Interview: David Elmes of Warwick Business School

David Elmes

The energy industry is changing breathtakingly fast. David Elmes directs a new part-time Global Energy MBA program at Warwick Business School designed to help people in the industry keep up and succeed. Here is our interview with him.

What does it take to be a successful manager or executive in the energy sector now?

Basically, there are three things going on. Energy is getting harder to develop and produce. That applies to both the traditional oil- and gas-type resources, which are harder to find and more difficult to produce, and to renewable and alternative energies, where the ambition is to develop quite significant levels of energy production in a very short time. For many renewable energies, you’re looking at developing, implementing, and scaling-up industries at really amazing rates if you compare them to the normal evolution of industries. Whether it’s the old stuff or the new stuff – the first point is that the energy industry is becoming more difficult.

The second point is the “who’s who” and the roles that institutions are playing are shifting. There’s increasing activity from countries that own energy resources to do quite a lot of the work themselves. Previously, they might have relied on international companies to do a fair amount for them. Now if you look at companies based in Russia, Brazil, Malaysia, and some of the African countries, they’ve got pretty successful energy industries that are based in the country, and are less reliant on international companies. That has caused a lot of changes that managers need to understand.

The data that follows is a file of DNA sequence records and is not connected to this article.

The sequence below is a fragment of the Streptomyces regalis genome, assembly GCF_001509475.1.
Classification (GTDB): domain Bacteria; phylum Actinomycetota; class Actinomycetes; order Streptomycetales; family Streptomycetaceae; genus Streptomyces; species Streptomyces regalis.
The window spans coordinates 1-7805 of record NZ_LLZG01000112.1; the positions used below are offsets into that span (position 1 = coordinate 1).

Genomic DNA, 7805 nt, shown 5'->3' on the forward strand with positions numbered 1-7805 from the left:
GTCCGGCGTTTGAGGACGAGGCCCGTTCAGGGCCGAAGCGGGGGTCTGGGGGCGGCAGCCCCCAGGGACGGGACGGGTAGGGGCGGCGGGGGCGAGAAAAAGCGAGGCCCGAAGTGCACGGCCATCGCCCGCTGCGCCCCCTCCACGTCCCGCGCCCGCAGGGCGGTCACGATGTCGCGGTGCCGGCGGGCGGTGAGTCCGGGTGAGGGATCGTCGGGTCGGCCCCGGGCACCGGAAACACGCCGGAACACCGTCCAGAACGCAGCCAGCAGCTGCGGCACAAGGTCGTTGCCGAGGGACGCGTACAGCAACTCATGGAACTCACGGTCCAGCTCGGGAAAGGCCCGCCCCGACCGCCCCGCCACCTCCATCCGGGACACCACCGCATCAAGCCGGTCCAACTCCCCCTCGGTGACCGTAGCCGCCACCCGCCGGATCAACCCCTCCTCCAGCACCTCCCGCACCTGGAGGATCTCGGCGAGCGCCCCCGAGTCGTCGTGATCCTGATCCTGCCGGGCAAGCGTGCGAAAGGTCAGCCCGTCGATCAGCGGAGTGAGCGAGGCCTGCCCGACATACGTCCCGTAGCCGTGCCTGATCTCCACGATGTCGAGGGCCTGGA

The third factor is the issue of climate change. All of these changes in the industry need to be achieved in a really tight envelope of changing the way energy is produced and consumed that will ultimately lead to much lower carbon emissions, but not halt economic growth and development.

These three factors put together mean that it’s a lot more complicated being a manager in an energy company.  You’re now playing in a much more complicated arena, where you have to understand multiple sources of energy, changing roles in the industry, and how addressing climate change will transform the industry.

Your program doesn’t seem to focus on just hydrocarbons, nor just on renewables. How does it differ from the rest of the energy-related programs out there?

There are a number of MBA programs that look at some part of the energy industry. They either come from institutions offering technical degrees in that area – and have added a bit of management to them – or there are MBA programs that have clustered together a few electives about a certain part of the industry.

Our ambition is to support the energy industry overall. This is based on the belief that future executives in the industry will need to make complicated and difficult decisions that trade off all the different sorts of energy, the players involved, the markets they serve and the role the industry plays in society. We have therefore developed a program where all parts have been revised to combine the understanding of management disciplines people seek from a traditional MBA with a focus on the challenges and opportunities of the energy industry.